Brazil, Iran, and the Road to the Security Council

SAO PAULO – The attempt by Brazil’s government to participate in the international negotiations over Iran’s nuclear program could well be called “A Manual for Candidates to a Permanent Membership of the United Nations Security Council.”

Brazil’s diplomatic efforts with Iran – a country suspected of developing nuclear energy for military purposes – began at a meeting last year between President Barack Obama and Brazilian President Luiz Inácio Lula da Silva during the G8+5 summit in L’Aquila, Italy.

According to Robert Gibbs, Obama’s press spokesman, and Brazilian authorities, Obama said he had no objections whatsoever to Lula talking to Iranian President Mahmoud Ahmadinejad. But Obama suggested using the weight of commercial relations between the two countries to tell the Iranian leader that he should follow Brazil’s example (in Brazil, the ban on nuclear energy for military purposes is enshrined in the Constitution).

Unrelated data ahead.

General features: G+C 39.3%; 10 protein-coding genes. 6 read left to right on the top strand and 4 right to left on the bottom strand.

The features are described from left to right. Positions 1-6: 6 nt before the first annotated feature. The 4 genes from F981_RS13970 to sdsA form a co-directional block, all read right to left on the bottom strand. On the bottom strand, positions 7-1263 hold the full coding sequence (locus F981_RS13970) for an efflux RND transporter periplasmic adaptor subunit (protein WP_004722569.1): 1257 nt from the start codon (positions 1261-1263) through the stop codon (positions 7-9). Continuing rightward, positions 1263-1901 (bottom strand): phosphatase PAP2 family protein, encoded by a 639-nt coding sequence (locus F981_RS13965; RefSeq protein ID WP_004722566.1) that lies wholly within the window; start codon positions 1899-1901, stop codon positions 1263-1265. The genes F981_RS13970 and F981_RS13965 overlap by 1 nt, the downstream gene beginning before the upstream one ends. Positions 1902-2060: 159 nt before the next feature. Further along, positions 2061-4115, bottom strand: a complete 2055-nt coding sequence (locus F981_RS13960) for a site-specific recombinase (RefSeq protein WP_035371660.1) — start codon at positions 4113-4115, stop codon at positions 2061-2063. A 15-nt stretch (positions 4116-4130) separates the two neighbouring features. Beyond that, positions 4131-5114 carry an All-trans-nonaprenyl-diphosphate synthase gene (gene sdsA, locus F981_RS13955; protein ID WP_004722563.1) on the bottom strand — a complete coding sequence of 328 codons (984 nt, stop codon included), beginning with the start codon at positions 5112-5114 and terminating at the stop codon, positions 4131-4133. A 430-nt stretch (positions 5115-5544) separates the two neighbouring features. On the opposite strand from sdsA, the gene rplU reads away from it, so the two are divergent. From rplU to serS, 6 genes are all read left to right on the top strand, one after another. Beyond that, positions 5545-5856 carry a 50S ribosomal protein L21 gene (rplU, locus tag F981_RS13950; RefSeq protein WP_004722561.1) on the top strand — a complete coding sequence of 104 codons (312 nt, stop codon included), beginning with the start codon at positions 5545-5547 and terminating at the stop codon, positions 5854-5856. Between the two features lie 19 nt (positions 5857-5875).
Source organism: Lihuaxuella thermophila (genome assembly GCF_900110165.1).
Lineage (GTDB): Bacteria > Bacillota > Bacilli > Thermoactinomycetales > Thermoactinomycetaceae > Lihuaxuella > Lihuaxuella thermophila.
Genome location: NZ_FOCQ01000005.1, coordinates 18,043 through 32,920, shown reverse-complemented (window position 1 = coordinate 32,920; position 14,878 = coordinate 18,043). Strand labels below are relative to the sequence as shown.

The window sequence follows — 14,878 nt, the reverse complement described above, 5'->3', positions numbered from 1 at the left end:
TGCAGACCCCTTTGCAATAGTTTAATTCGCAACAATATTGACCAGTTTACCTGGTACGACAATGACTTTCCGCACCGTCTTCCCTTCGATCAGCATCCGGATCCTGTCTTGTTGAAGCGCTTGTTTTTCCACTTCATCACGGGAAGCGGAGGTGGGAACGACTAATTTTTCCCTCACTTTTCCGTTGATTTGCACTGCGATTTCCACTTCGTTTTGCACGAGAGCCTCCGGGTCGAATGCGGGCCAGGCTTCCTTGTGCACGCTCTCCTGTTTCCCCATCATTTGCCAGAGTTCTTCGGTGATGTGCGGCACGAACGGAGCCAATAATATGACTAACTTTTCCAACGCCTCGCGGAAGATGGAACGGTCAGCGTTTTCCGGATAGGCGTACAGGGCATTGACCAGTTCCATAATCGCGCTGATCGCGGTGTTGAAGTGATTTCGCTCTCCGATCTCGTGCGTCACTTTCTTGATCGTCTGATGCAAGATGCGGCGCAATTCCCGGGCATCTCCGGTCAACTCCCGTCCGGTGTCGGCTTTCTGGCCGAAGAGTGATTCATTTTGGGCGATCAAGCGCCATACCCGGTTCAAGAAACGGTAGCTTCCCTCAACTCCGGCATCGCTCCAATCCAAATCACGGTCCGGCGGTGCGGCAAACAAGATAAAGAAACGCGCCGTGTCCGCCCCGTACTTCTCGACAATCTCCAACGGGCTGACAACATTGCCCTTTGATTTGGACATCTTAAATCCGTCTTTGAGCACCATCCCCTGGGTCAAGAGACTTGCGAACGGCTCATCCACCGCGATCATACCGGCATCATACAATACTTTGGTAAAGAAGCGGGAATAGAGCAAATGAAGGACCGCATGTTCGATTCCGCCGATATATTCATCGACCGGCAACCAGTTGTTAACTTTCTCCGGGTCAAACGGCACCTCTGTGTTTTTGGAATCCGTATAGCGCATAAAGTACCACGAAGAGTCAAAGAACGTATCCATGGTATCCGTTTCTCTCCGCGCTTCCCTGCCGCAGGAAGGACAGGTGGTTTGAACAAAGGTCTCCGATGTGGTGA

Lula and Ahmadinejad met in June 2009, when Obama was still holding out a hand to the ayatollahs. Lula acted according to Obama’s suggestion when he received Ahmadinejad in Brasilia. He acknowledged – as everyone does – “Iran’s right to pursue a nuclear program with peaceful intentions,” but immediately asked for “respect for the international agreements” and underlined the fact that “this is the road Brazil is following.”